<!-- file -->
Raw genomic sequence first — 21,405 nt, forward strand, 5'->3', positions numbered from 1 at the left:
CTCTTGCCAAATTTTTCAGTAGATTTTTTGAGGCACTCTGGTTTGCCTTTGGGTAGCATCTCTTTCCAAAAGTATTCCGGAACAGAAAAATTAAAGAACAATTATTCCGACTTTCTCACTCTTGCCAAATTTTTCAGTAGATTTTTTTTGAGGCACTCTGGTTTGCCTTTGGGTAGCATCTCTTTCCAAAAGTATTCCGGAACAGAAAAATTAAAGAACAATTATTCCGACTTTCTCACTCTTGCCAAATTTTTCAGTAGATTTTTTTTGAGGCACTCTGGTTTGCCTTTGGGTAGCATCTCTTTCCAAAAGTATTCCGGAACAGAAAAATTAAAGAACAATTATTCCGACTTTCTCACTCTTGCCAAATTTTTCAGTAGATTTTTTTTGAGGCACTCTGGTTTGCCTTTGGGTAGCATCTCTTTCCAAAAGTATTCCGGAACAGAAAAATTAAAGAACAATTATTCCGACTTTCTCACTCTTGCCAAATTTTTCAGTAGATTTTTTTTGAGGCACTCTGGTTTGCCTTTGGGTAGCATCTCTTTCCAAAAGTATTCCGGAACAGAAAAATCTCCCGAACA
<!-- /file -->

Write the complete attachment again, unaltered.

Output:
Raw genomic sequence first — 21,405 nt, forward strand, 5'->3', positions numbered from 1 at the left:
CTCTTGCCAAATTTTTCAGTAGATTTTTTGAGGCACTCTGGTTTGCCTTTGGGTAGCATCTCTTTCCAAAAGTATTCCGGAACAGAAAAATTAAAGAACAATTATTCCGACTTTCTCACTCTTGCCAAATTTTTCAGTAGATTTTTTTTGAGGCACTCTGGTTTGCCTTTGGGTAGCATCTCTTTCCAAAAGTATTCCGGAACAGAAAAATTAAAGAACAATTATTCCGACTTTCTCACTCTTGCCAAATTTTTCAGTAGATTTTTTTTGAGGCACTCTGGTTTGCCTTTGGGTAGCATCTCTTTCCAAAAGTATTCCGGAACAGAAAAATTAAAGAACAATTATTCCGACTTTCTCACTCTTGCCAAATTTTTCAGTAGATTTTTTTTGAGGCACTCTGGTTTGCCTTTGGGTAGCATCTCTTTCCAAAAGTATTCCGGAACAGAAAAATTAAAGAACAATTATTCCGACTTTCTCACTCTTGCCAAATTTTTCAGTAGATTTTTTTTGAGGCACTCTGGTTTGCCTTTGGGTAGCATCTCTTTCCAAAAGTATTCCGGAACAGAAAAATCTCCCGAACA